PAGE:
In this age of central air and heat, some trustworthy design principles for landscaping have been mostly forgotten. Sure, you’ll still hear architecturally-minded people mentioning having the larger windows of a house face south, for maximum daylight exposure, but what principles govern the other points of the compass, and what, if anything, does the compass have to do with landscaping anyway?
Here at Mirage Landscaping of Calgary, we have over three generations of experience serving clients in this region. In the “good old days,” smart landscaping was a part of the heating and cooling strategies of the home itself. Just because technology has finally given us the ultimate control of the indoor temperature doesn’t mean that those old-school strategies have nothing to offer. They just very well may cut your heating and cooling bills down to size.
Energy Efficiency Driven By Trees
In our often frigid winters, those south facing windows mentioned earlier serve a dual purpose. First, they make the most of shorter winter days and can save upon electricity for lighting that might otherwise be consumed. Secondly, they provide passive solar heating that can lower energy consumption.
However, this passive heating in the winter is still passive heating come summer.
The natural answer to this problem are deciduous shade trees. Just one or two strategically planted shade trees can lower your cooling bills by up to 25 per cent. Most mature shade trees will easily grow high enough to shade the roof of a single level home or shade the entire front of a two storey home. As the shade provided by a tree can be up to 10 degrees Celsius cooler than the air exposed to full daylight, it makes complete sense that the air conditioning system will not have to work as hard to keep a shaded house comfortable.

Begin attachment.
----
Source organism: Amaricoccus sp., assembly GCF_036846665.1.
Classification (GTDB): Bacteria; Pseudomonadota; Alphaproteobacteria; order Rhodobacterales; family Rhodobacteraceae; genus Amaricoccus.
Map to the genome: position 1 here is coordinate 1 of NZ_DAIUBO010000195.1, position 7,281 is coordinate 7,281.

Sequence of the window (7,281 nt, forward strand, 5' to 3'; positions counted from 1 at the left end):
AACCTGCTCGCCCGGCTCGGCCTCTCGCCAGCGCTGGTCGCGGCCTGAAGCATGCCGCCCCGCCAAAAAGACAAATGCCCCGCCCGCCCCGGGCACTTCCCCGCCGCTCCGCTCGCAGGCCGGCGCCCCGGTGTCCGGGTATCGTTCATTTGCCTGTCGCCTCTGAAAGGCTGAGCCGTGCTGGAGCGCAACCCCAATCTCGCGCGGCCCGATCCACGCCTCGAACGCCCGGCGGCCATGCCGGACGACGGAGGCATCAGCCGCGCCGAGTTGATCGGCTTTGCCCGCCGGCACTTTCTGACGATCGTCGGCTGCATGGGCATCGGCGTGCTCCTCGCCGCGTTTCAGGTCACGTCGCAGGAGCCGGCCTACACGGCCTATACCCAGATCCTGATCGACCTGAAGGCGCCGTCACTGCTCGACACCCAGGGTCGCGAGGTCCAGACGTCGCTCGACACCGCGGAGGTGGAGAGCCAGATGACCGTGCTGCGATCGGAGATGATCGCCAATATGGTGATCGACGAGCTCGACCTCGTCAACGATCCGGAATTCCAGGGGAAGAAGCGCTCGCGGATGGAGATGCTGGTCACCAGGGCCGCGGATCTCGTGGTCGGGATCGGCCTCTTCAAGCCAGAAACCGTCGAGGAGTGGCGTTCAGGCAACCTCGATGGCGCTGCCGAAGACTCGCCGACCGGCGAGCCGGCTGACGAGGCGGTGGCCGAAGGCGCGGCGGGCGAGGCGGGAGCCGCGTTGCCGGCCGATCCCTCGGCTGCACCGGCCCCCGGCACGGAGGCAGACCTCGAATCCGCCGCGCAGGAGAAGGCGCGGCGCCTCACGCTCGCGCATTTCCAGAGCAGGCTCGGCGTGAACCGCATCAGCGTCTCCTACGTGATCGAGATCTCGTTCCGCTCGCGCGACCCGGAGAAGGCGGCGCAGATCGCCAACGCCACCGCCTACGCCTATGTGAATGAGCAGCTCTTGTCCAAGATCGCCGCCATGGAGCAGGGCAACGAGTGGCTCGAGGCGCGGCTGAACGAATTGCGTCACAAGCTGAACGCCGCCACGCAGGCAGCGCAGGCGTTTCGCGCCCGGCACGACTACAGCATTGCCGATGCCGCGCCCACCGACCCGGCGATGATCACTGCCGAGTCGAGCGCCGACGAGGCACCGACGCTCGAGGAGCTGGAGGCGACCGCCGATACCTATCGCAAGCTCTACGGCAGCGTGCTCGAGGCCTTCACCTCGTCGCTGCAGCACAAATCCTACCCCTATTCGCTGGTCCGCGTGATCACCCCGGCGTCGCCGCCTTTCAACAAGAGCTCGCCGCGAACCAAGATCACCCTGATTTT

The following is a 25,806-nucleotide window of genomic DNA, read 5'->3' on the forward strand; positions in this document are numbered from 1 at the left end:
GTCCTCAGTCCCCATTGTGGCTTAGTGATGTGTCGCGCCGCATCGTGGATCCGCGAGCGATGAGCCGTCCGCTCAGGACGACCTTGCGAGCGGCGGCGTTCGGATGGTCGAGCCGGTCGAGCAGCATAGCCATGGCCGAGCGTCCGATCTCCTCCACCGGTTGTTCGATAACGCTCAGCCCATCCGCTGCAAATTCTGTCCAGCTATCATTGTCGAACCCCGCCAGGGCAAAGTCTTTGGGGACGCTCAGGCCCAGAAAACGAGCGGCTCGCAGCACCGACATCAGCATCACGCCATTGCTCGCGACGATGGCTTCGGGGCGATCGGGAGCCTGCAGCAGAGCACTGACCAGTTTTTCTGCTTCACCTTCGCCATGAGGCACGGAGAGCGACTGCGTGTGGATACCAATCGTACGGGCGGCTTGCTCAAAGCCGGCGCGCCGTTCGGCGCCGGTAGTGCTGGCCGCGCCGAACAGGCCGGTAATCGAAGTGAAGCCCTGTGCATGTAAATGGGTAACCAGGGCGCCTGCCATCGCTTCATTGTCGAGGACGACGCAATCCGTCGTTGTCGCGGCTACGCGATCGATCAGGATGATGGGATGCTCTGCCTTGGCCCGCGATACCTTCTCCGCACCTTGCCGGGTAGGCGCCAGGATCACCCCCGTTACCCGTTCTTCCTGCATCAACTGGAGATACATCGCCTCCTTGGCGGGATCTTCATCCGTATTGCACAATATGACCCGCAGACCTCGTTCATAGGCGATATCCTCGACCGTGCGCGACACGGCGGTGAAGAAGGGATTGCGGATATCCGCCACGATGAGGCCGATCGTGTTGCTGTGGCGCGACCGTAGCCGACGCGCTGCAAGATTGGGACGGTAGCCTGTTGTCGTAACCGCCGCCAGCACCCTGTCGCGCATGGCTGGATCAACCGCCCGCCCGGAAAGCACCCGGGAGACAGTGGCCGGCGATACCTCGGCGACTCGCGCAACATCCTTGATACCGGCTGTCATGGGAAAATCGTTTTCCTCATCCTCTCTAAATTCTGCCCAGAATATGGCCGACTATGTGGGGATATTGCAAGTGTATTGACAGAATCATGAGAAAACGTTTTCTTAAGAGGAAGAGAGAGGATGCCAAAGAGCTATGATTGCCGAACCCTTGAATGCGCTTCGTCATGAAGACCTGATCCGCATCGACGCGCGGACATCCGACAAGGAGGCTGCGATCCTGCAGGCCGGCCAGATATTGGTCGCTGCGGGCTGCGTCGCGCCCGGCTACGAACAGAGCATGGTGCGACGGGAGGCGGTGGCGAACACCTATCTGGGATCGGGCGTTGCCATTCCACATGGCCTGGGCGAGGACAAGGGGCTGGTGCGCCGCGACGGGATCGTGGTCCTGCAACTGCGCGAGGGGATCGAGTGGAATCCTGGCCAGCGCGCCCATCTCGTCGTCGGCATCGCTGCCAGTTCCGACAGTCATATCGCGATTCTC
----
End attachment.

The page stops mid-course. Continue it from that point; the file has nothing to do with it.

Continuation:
The best part is that come winter, that shade is gone, allowing the passive heating and lighting to resume nearly intact.
Those Chinook Winds
“Chinook” is a Native North American term meaning “snow eater” when used to describe our local wind phenomenon out of the west, coming down off of the Rockies. They actually aren’t winter winds specifically, because Chinooks are technically always happening, it is just that the most dramatic effects are noticed in winter, when arctic air masses are blown away and the snow begins rapidly melting away.
What does landscaping have to do with the Chinook? What could be wrong about having a relatively warm wind pushing past your home in the winter? Nothing in particular, but the warm winds in winter don’t really have much warming effect on your house. You may notice that you can feel warmer standing outside next to a western facing wall in winter, but the effect is negligible while you are inside a well insulated house. A Chinook wind is not going to warm your home if it strikes it unblocked.
However, as was mentioned, the Chinook winds are a year round phenomenon. If it’s a 35 degree day and it feels like a blow dryer is on outside, that’s the same wind we mostly welcome in the winter. Only when it is blowing in the summer, it is acting like a desiccant, and literally drying out your yard and garden.
If you planted a thick evergreen hedge on the western edge of your property, you’ll have created that old design staple of homesteading Albertans everywhere in the open countryside—the wind break. A dense wind break will still the air behind it by up to 85 per cent. This easily could be the difference between be holed up in your home on an otherwise beautiful summer afternoon, and enjoying your patio or backyard.
On a related note, a tightly constructed privacy fence is not a wind break, it’s closer to being a type of wing. If you could see the dynamics of it with the naked eye, the air would pile up against the fence, build up rather like water, and then accelerate over the top into the lower pressure air of your backyard.
Whether you need shade, wind breaks, or a better fence, contact Mirage Landscaping of Calgary for a free quote.